“I suspect we’ll probably see the S&P 500 is going to attempt to move into new-record territory, perhaps later in the session,” Cardillo added.

Name Price Change %Change
DJIA Dow Jones Industrial Average 16541.57 -9.40 -0.06%
S&P 500 S&P 500 Index 1871.76 -3.87 -0.21%
NASDAQ Nasdaq Composite Index 4044.68 -6.81 -0.17%

The Dow Jones Industrial Average climbed as much as 104 points, lifting it above its 16,580.84 record close set April 30, and ended 0.2 percent higher. AT&T and Walt Disney led blue-chip gains that included 19 of 30 components.

DirecTV is considering a potential union with AT&T after a recent takeover approach from the wireless carrier, Reuters reported, citing people familiar with the matter.

After climbing to within 2 points of its record close, the S&P 500 fell 0.2 percent, with energy and utilities the worst performing and telecommunications and consumer discretionary the best of its 10 major sectors.

After clearing initial losses and rallying as much as 1 percent, the Nasdaq declined 0.4 percent.

For every two stocks rising, roughly three fell on the New York Stock Exchange, where nearly 474 million shares traded as of 3:30 p.m. Eastern. Composite volume surpassed 2.7 billion.


The dollar advanced against the currencies of major U.S. trading partners; the 10-year Treasury yield used in determining mortgage rates and other consumer loans fell 1 basis point to 2.607 percent.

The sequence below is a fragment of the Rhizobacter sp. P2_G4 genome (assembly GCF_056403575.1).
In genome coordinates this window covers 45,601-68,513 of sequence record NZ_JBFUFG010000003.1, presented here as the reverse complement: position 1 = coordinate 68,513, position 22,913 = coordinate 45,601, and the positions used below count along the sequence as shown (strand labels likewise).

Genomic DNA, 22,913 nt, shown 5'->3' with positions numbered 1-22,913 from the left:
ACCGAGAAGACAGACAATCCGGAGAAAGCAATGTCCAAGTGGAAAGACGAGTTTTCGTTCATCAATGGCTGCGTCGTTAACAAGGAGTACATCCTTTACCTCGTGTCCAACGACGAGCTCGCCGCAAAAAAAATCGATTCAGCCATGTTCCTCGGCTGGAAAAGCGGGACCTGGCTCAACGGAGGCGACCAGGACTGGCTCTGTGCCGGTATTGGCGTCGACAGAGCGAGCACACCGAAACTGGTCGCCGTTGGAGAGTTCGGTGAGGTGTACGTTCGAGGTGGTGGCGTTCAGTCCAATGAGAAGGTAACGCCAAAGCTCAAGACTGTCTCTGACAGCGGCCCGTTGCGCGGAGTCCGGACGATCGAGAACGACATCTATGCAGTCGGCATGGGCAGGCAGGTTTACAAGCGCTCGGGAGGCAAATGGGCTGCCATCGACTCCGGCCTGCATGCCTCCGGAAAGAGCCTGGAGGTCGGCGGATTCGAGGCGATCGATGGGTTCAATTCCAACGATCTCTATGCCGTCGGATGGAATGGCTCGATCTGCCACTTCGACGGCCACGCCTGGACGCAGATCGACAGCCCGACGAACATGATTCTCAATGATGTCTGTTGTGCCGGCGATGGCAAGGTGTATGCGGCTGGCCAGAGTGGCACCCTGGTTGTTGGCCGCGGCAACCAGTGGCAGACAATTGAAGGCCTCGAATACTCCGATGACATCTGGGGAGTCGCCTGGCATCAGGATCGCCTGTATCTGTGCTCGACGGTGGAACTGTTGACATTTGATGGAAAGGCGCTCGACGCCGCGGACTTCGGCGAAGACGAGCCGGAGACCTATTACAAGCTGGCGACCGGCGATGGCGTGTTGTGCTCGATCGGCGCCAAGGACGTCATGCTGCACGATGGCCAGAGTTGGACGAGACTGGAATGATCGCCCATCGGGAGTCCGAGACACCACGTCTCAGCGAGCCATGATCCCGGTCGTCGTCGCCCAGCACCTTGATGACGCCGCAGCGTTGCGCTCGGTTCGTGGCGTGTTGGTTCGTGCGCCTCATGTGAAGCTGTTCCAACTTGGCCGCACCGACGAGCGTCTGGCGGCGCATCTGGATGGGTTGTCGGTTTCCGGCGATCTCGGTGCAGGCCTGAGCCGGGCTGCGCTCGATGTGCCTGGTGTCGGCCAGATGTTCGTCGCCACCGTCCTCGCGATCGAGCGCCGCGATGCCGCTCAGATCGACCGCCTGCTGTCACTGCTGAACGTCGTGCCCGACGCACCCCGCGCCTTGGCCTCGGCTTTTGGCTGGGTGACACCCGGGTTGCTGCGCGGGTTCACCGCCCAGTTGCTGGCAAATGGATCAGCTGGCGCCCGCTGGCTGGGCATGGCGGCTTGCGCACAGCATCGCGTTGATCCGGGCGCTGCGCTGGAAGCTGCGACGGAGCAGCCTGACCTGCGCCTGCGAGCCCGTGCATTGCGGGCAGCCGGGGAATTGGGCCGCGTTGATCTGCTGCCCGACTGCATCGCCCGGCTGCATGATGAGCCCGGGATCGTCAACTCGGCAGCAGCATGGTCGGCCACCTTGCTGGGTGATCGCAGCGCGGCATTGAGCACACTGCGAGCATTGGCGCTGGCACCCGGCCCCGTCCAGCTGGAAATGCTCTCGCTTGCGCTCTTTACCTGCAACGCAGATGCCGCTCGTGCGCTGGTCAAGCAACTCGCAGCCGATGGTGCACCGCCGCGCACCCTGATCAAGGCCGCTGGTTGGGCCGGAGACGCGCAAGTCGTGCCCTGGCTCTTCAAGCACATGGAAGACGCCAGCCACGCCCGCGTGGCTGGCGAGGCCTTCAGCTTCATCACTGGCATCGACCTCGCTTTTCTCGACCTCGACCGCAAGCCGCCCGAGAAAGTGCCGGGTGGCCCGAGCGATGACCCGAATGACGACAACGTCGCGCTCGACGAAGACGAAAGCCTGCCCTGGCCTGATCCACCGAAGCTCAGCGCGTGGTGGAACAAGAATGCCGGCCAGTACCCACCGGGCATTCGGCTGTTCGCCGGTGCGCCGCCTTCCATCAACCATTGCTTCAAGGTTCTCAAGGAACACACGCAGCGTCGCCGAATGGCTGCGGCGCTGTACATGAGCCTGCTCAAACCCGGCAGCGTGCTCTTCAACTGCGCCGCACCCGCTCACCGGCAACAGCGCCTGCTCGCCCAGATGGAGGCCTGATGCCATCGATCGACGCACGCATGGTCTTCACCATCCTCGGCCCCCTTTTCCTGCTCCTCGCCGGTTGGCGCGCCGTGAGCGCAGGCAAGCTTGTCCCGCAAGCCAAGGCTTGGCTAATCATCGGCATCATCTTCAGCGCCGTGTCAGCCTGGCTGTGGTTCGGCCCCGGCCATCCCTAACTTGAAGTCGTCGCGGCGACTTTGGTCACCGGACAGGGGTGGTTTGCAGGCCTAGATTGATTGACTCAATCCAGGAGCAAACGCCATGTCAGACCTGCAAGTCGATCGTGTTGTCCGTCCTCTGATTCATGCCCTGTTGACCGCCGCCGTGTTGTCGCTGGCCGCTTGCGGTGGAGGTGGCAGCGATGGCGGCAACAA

The European Central Bank on Thursday held its primary interest rate at record lows and ECB President Mario Draghi suggested in his news conference that the euro was too strong and was affecting inflation.

“Draghi did indicate at the June meeting he might be ready to pull the trigger,” said Cardillo of the ECB head’s comments, which prompted the euro to reverse its spike higher, falling back below 1.39 versus the dollar after nearly hitting 1.40.

“We see euro extending declines towards 1.3720 to 1.3700 before the Fed’s yield realities impose a fresh cap on the dollar and provide support to the single currency,” noted Ashraf Laidi, chief global strategist at City Index Limited.

Read More Euro rise ’cause for serious concern’: Draghi

On the New York Mercantile Exchange, gold futures fell $1.20, or 0.1 percent, to $1,287.70 an ounce; crude futures declined 51 cents, or 0.5 percent, to $100.26 a barrel.

On Wednesday, stocks pulled mostly higher, as Federal Reserve Chair Janet Yellen’s testimony did nothing to rattle investors and after Russian President Vladimir Putin signaled a willingness to talk on Ukraine. The Nasdaq Composite, however, remained solidly in negative terrain, as investors continued to cycle out of so-called momentum stocks.

Read More Nasdaq clipped by high-flyers; Dow, S&P rise with Ukraine hopes

On Thursday, Yellen testified before a Senate Committee, reiterating remarks delivered the prior day before a joint House-Senate panel.

—By CNBC’s Kate Gibson